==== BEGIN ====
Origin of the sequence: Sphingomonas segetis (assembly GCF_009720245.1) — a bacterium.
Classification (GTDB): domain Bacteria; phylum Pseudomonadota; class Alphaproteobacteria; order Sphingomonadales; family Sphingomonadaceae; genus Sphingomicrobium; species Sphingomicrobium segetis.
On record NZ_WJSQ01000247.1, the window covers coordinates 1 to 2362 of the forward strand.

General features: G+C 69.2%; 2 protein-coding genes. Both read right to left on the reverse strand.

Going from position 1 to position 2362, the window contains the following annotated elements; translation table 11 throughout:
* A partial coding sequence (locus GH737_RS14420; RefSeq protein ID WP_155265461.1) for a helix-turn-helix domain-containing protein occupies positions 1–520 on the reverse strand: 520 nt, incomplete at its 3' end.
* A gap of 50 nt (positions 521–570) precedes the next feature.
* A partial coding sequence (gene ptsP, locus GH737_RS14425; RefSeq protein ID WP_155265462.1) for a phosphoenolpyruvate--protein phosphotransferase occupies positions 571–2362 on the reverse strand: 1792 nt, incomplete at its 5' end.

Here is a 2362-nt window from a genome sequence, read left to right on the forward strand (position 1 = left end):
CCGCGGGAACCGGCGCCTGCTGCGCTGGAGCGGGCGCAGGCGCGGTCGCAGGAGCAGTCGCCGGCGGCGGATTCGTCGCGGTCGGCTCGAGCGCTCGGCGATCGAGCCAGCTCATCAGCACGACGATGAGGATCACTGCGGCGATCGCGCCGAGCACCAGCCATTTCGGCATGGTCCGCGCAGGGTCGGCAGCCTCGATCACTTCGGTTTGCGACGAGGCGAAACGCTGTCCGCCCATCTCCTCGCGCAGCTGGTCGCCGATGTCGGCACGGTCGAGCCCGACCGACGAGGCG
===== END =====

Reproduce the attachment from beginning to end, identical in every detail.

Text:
Origin of the sequence: Sphingomonas segetis (assembly GCF_009720245.1) — a bacterium.
Classification (GTDB): domain Bacteria; phylum Pseudomonadota; class Alphaproteobacteria; order Sphingomonadales; family Sphingomonadaceae; genus Sphingomicrobium; species Sphingomicrobium segetis.
On record NZ_WJSQ01000247.1, the window covers coordinates 1 to 2362 of the forward strand.

General features: G+C 69.2%; 2 protein-coding genes. Both read right to left on the reverse strand.

Going from position 1 to position 2362, the window contains the following annotated elements; translation table 11 throughout:
* A partial coding sequence (locus GH737_RS14420; RefSeq protein ID WP_155265461.1) for a helix-turn-helix domain-containing protein occupies positions 1–520 on the reverse strand: 520 nt, incomplete at its 3' end.
* A gap of 50 nt (positions 521–570) precedes the next feature.
* A partial coding sequence (gene ptsP, locus GH737_RS14425; RefSeq protein ID WP_155265462.1) for a phosphoenolpyruvate--protein phosphotransferase occupies positions 571–2362 on the reverse strand: 1792 nt, incomplete at its 5' end.

Here is a 2362-nt window from a genome sequence, read left to right on the forward strand (position 1 = left end):
CCGCGGGAACCGGCGCCTGCTGCGCTGGAGCGGGCGCAGGCGCGGTCGCAGGAGCAGTCGCCGGCGGCGGATTCGTCGCGGTCGGCTCGAGCGCTCGGCGATCGAGCCAGCTCATCAGCACGACGATGAGGATCACTGCGGCGATCGCGCCGAGCACCAGCCATTTCGGCATGGTCCGCGCAGGGTCGGCAGCCTCGATCACTTCGGTTTGCGACGAGGCGAAACGCTGTCCGCCCATCTCCTCGCGCAGCTGGTCGCCGATGTCGGCACGGTCGAGCCCGACCGACGAGGCG